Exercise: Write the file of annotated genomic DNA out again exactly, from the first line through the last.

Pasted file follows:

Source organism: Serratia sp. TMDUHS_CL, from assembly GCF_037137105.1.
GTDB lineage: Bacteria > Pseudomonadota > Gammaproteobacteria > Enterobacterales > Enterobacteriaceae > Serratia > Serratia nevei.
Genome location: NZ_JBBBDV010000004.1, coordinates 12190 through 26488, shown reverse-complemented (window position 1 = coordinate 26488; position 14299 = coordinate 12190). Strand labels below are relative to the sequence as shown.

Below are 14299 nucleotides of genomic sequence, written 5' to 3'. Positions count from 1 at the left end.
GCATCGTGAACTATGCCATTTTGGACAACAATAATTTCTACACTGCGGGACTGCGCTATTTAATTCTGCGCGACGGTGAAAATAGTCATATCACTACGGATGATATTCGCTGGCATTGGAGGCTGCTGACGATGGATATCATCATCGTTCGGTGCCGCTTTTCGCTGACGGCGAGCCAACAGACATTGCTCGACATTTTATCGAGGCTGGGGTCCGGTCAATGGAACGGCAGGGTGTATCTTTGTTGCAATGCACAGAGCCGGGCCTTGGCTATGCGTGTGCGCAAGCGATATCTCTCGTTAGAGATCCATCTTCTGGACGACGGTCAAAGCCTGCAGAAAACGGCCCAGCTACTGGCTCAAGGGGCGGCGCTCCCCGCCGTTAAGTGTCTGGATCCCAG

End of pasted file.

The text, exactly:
Source organism: Serratia sp. TMDUHS_CL, from assembly GCF_037137105.1.
GTDB lineage: Bacteria > Pseudomonadota > Gammaproteobacteria > Enterobacterales > Enterobacteriaceae > Serratia > Serratia nevei.
Genome location: NZ_JBBBDV010000004.1, coordinates 12190 through 26488, shown reverse-complemented (window position 1 = coordinate 26488; position 14299 = coordinate 12190). Strand labels below are relative to the sequence as shown.

Below are 14299 nucleotides of genomic sequence, written 5' to 3'. Positions count from 1 at the left end.
GCATCGTGAACTATGCCATTTTGGACAACAATAATTTCTACACTGCGGGACTGCGCTATTTAATTCTGCGCGACGGTGAAAATAGTCATATCACTACGGATGATATTCGCTGGCATTGGAGGCTGCTGACGATGGATATCATCATCGTTCGGTGCCGCTTTTCGCTGACGGCGAGCCAACAGACATTGCTCGACATTTTATCGAGGCTGGGGTCCGGTCAATGGAACGGCAGGGTGTATCTTTGTTGCAATGCACAGAGCCGGGCCTTGGCTATGCGTGTGCGCAAGCGATATCTCTCGTTAGAGATCCATCTTCTGGACGACGGTCAAAGCCTGCAGAAAACGGCCCAGCTACTGGCTCAAGGGGCGGCGCTCCCCGCCGTTAAGTGTCTGGATCCCAG